Saturday, September 03, 2016

Powering Your Perseus (or any 5VDC SDR): Does The Source Matter?

SDRs like the Perseus and Cloud-IQ are sold with switching 5VDC power supplies. While the Perseus PSU is in fact rather quiet, I am no fan of switching power supplies. So I try to avoid, and find linear devices instead. This consideration is for one purpose alone: To minimise noise. In a noise-free environment, even a 5 dB higher noise floor will affect DX.

A couple of years ago I bought this Friwo 1A transformer-based linear wall mount from Germany. It's quite heavy and runs a bit warm since the Perseus takes up around 750 mA of its capacity. But it has worked well. I don't remember what I paid, and it doesn't really matter because they are no longer made. I understand that a 5V linear wall mount is still manufactured in the US (Jameco, 1A), but it will fry if you connect it to 240VAC.
With the advent of USB 3.0 ports on PCs came an alternative way of powering my Perseus. A USB 3.0 port is limited to 900 mA, which is enough to power a Perseus and Cloud-IQ (but not enough for a NetSDR). I have a few cables designed for the input connector of the Perseus, and they are abundant on eBay for around USD 6.50 including shipping. The one pictured below was a lot more expensive though, but hey! It's blue!  USB 3.0 ports have very accurate voltage, mine measured 5.01V (a Dell Latitude desktop PC).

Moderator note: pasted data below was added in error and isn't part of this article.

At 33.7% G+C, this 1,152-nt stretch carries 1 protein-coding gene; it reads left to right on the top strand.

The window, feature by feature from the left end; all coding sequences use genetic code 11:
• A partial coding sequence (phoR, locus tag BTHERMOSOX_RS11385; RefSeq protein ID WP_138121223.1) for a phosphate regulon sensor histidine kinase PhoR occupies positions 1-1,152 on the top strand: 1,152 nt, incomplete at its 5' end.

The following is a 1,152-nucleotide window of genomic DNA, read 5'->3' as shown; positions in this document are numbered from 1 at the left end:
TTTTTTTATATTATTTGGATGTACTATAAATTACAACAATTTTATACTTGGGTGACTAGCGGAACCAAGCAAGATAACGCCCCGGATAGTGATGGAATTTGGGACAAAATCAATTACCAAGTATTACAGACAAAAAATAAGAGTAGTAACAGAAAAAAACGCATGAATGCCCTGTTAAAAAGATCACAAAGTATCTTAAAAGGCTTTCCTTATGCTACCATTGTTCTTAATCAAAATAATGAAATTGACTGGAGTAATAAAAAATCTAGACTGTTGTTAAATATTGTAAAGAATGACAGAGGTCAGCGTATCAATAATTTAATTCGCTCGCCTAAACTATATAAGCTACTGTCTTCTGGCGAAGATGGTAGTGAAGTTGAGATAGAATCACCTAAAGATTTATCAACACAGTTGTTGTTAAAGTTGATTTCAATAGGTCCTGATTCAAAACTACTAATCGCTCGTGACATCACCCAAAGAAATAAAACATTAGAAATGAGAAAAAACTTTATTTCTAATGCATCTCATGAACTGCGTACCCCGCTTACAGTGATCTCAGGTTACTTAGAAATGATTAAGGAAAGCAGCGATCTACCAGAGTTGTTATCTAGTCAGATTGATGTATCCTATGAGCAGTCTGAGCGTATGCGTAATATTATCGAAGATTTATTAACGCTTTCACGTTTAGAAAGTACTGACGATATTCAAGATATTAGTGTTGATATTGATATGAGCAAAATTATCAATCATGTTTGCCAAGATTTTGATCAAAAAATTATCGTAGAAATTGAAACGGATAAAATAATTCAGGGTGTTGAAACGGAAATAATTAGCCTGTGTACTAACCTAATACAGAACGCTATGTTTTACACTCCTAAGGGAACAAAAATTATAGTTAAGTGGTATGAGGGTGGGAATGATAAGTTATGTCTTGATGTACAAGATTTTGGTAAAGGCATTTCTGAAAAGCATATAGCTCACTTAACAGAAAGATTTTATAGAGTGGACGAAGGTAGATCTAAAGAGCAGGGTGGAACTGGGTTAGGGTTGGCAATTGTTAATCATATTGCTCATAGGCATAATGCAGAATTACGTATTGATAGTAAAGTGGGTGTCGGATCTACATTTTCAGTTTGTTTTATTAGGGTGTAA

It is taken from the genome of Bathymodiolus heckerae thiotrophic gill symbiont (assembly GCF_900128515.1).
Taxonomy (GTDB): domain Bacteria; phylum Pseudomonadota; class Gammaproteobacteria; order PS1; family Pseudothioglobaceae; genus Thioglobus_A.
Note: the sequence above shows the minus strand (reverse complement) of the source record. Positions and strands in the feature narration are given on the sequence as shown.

This summer I thought I'd try a different approach, to find one psu to power them all (LOTR DX style), and ended up with this linear, pro-grade Bel Power Solutions 5VDC, 3A, after a recommendation from the KiwiSDR project site. It set me back less than USD 60 from Mouser - including UPS shipping! It takes a bit of preparation to get it going as it's open frame and sort of barebone -

you need to place the correct jumpers and solder the AC and DC cords to the correct solder lugs. My DVM shows the voltage output to be 5.03V, so it's very accurate. It should easily power my three Perseus.

So which is less noisy? Most important for many perhaps: Is the power supplied from my PC's USB 3.0 port acceptable?

I set up a test with the Perseus connected to a 270 meter beverage antenna at daytime, when no signals were present on the MW spectrum (but a few local NDBs and other UTEs on LW). As you can see from the spectrum displays below, there is practically no difference, except a couple of more pronounced spikes from the PC power.

Taking into account that not all PCs are necessarily alike, it does appear that a USD 6.50 cable from your available USB 3.0 port will provide an efficient and noise-free power for the Perseus, Cloud-IQ, and probably many others. The noise level will not be noticeably higher than using a more expensive linear supply.

If you wonder about the increased noise floor below 800 kHz, it's likely due to a wind power facility 9 km away. It probably causes the variations further up as well.
Bel Power Solutions

USB 3.0 port

Friwo linear wall mount

1 comment:

Chuck said...

Just so it is clear to everyone, the Bel Power unit is a linear supply. I don't see that mentioned.

And it is called "assumedly pro". Bel Power is the new name for Power One, who has been making industrial power supplies for at least 30 years. Their equipment is widely used in the telecommunications industry.